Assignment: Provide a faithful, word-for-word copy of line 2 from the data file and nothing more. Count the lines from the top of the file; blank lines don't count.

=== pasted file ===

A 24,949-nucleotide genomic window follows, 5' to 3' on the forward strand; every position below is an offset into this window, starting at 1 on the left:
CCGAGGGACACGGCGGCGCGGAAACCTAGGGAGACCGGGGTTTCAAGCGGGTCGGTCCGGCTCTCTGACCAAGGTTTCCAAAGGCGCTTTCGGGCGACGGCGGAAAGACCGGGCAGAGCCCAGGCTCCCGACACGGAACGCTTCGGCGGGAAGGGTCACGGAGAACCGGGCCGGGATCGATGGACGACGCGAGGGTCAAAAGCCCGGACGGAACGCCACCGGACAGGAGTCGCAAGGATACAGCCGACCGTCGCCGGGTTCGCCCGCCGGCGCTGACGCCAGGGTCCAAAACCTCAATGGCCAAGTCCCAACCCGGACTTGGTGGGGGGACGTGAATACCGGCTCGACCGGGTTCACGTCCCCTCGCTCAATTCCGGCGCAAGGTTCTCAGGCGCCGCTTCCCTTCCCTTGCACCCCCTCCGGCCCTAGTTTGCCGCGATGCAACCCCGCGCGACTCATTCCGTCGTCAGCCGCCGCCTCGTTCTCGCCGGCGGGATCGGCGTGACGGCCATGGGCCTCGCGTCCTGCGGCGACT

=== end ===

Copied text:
CCGAGGGACACGGCGGCGCGGAAACCTAGGGAGACCGGGGTTTCAAGCGGGTCGGTCCGGCTCTCTGACCAAGGTTTCCAAAGGCGCTTTCGGGCGACGGCGGAAAGACCGGGCAGAGCCCAGGCTCCCGACACGGAACGCTTCGGCGGGAAGGGTCACGGAGAACCGGGCCGGGATCGATGGACGACGCGAGGGTCAAAAGCCCGGACGGAACGCCACCGGACAGGAGTCGCAAGGATACAGCCGACCGTCGCCGGGTTCGCCCGCCGGCGCTGACGCCAGGGTCCAAAACCTCAATGGCCAAGTCCCAACCCGGACTTGGTGGGGGGACGTGAATACCGGCTCGACCGGGTTCACGTCCCCTCGCTCAATTCCGGCGCAAGGTTCTCAGGCGCCGCTTCCCTTCCCTTGCACCCCCTCCGGCCCTAGTTTGCCGCGATGCAACCCCGCGCGACTCATTCCGTCGTCAGCCGCCGCCTCGTTCTCGCCGGCGGGATCGGCGTGACGGCCATGGGCCTCGCGTCCTGCGGCGACT